I think it’s interesting that new entrants use the word – Google TV, Apple TV- to denote something of higher quality than just video. So TV is a very elastic word but at its heart is professional quality content. Our reports use the industry standard metrics of BARB. BARB is evolving and by the end of the year will report on all TV viewing in-home on any device within 28 days of broadcast. That still won’t cover all TV, not even all broadcaster content as the archive viewing goes beyond 28 days, but it is what has been decided collaboratively (all broadcasters, advertisers, agencies) because in the end they have to pay for it.

    • mattlocke

      Hi Tess,
      I was very careful to say that the mistakes were in *other people’s reports* on the Thinkbox report, not in your report itself. Thinkbox are producing some fantastic stats and analysis, but too often people writing them up use generic terms without being clear about the definitions.
      I am being very pedantic about this, but I think its important. Music and Publishing both missed emerging audience behaviours around their core products because they didn’t recognise these new behaviours as being part of their industry. ‘TV’ is still overwhelmingly ‘broadcast TV’ for most audiences and the industry, but this is changing, and if we’re not careful, we’ll miss seeing emerging behaviour changes because they didn’t fit our traditional understanding of our industry.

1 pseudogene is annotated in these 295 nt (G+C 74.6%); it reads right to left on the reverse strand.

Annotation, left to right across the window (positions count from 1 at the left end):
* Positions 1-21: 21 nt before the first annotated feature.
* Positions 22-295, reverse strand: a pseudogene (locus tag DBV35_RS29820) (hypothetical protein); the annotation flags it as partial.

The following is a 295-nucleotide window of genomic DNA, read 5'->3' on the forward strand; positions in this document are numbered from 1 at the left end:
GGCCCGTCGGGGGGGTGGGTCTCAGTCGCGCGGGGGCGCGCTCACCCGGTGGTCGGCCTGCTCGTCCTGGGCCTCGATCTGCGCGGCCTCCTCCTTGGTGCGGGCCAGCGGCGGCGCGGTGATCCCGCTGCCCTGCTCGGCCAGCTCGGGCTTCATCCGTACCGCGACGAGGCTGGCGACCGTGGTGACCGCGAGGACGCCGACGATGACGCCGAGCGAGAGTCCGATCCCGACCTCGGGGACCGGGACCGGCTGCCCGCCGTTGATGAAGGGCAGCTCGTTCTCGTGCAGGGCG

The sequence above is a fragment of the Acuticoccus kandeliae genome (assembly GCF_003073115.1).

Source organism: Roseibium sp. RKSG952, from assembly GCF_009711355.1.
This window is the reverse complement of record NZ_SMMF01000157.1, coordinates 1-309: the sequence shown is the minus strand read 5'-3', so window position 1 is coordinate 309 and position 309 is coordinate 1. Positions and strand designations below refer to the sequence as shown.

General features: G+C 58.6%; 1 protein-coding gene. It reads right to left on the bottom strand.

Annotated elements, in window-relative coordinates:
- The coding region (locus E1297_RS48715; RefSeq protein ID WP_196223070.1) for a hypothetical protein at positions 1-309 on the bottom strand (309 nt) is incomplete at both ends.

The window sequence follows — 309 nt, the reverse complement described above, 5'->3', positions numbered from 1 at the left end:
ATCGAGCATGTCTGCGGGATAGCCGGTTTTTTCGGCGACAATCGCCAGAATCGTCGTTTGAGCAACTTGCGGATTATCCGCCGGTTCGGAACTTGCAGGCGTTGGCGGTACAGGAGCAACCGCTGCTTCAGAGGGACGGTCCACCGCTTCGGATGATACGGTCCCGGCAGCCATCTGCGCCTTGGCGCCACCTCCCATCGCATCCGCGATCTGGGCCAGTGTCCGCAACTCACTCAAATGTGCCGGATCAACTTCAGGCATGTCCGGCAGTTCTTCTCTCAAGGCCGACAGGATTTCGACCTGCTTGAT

3. tessalps

    By the way, I thoroughly applaud word pedantry, so I am not decrying your attempt to get clarity. Language is extraordinarily important for understanding. We still find people calling the PSB channels ‘terrestrial’ and the non-PSBs ‘digital’ when all TV broadcasting in the UK is now digital. And we try not to use the words ‘digital’, ‘internet’ or ‘mobile’ ourselves; the first because it causes great confusion (digital broadcast TV or online & mobile TV?) and the latter two because they are simply not specific enough. Mobile ok, but mobile what? So we’d rather refer to search, or social media or email marketing. All of these are, at some level, competitors to TV advertising, but the ‘internet’ itself clearly is not.